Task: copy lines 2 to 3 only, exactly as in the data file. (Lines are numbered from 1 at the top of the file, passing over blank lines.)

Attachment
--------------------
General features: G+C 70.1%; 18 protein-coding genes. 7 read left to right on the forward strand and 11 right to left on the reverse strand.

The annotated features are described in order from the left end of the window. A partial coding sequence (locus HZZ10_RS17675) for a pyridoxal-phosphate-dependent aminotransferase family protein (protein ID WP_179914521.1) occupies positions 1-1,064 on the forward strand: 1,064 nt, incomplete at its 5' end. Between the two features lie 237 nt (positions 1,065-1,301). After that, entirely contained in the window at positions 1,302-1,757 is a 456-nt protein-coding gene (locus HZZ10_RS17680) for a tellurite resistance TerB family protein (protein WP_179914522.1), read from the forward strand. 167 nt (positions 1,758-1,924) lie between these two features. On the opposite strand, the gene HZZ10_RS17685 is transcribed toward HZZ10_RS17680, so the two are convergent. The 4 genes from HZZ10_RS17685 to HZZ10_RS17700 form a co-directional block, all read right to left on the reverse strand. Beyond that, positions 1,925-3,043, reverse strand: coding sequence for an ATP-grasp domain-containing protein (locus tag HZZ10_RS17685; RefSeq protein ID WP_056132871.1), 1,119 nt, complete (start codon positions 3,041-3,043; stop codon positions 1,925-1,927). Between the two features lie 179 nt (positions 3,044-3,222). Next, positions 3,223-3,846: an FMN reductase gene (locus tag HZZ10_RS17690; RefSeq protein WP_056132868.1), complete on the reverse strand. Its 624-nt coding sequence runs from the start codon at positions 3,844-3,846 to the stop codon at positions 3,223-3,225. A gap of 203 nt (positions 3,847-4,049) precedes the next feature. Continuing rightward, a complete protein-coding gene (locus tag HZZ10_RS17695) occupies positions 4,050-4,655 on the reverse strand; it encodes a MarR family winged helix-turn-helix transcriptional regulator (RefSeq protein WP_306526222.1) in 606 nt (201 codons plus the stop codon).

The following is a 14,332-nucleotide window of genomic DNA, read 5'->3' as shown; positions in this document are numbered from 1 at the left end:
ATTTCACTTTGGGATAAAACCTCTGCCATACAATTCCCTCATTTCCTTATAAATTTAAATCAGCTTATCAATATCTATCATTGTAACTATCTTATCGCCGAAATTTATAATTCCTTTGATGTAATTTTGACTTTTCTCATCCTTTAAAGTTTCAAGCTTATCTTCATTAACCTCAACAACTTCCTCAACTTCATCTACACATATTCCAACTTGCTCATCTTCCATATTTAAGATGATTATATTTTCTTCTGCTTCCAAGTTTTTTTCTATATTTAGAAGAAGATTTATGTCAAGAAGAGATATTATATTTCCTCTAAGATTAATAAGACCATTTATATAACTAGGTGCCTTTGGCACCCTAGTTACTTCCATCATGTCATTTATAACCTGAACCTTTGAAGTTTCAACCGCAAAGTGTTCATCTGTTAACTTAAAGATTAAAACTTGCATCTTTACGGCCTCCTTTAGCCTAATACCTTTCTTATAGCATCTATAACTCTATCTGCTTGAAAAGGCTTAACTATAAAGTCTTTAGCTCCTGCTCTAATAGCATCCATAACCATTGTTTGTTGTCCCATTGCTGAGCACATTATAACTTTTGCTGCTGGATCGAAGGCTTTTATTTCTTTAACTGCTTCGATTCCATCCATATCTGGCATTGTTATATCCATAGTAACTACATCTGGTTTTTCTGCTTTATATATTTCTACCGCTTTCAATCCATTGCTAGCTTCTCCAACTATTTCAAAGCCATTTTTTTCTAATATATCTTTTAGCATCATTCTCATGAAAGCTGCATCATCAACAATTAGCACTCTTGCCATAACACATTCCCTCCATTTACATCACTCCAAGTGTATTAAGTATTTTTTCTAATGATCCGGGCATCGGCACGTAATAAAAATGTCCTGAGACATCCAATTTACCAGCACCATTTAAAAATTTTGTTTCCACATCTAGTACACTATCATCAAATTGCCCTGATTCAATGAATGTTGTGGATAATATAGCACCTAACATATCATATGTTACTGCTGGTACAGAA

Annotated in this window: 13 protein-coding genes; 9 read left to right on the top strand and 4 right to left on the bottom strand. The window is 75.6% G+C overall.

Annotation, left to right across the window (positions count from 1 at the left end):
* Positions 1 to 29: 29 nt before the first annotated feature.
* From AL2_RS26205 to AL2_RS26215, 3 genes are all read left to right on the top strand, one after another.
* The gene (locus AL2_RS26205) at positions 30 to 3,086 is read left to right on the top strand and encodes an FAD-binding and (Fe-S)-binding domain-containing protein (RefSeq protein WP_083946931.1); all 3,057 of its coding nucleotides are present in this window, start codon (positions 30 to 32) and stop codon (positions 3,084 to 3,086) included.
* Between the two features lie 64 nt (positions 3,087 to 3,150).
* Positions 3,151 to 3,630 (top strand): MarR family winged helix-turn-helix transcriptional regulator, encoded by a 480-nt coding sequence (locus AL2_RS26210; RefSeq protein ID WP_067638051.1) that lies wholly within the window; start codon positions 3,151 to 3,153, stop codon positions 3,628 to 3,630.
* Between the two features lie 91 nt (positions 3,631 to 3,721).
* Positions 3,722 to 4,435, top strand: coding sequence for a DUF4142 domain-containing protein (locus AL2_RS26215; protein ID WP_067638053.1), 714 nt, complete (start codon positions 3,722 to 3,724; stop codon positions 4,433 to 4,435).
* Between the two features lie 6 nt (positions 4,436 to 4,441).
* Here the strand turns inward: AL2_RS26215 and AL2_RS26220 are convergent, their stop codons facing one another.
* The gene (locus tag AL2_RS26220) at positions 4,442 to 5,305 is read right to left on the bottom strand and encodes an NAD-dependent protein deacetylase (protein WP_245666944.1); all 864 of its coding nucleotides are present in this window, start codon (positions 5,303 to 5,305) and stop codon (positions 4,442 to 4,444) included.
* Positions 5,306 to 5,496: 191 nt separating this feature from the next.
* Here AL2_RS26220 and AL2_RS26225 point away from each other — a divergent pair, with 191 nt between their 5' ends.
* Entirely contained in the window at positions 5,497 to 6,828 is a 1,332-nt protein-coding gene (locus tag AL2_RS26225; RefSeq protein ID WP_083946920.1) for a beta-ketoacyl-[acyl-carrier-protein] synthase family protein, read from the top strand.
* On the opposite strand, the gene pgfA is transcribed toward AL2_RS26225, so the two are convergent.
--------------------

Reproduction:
The annotated features are described in order from the left end of the window. A partial coding sequence (locus HZZ10_RS17675) for a pyridoxal-phosphate-dependent aminotransferase family protein (protein ID WP_179914521.1) occupies positions 1-1,064 on the forward strand: 1,064 nt, incomplete at its 5' end. Between the two features lie 237 nt (positions 1,065-1,301). After that, entirely contained in the window at positions 1,302-1,757 is a 456-nt protein-coding gene (locus HZZ10_RS17680) for a tellurite resistance TerB family protein (protein WP_179914522.1), read from the forward strand. 167 nt (positions 1,758-1,924) lie between these two features. On the opposite strand, the gene HZZ10_RS17685 is transcribed toward HZZ10_RS17680, so the two are convergent. The 4 genes from HZZ10_RS17685 to HZZ10_RS17700 form a co-directional block, all read right to left on the reverse strand. Beyond that, positions 1,925-3,043, reverse strand: coding sequence for an ATP-grasp domain-containing protein (locus tag HZZ10_RS17685; RefSeq protein ID WP_056132871.1), 1,119 nt, complete (start codon positions 3,041-3,043; stop codon positions 1,925-1,927). Between the two features lie 179 nt (positions 3,044-3,222). Next, positions 3,223-3,846: an FMN reductase gene (locus tag HZZ10_RS17690; RefSeq protein WP_056132868.1), complete on the reverse strand. Its 624-nt coding sequence runs from the start codon at positions 3,844-3,846 to the stop codon at positions 3,223-3,225. A gap of 203 nt (positions 3,847-4,049) precedes the next feature. Continuing rightward, a complete protein-coding gene (locus tag HZZ10_RS17695) occupies positions 4,050-4,655 on the reverse strand; it encodes a MarR family winged helix-turn-helix transcriptional regulator (RefSeq protein WP_306526222.1) in 606 nt (201 codons plus the stop codon).

The following is a 14,332-nucleotide window of genomic DNA, read 5'->3' as shown; positions in this document are numbered from 1 at the left end: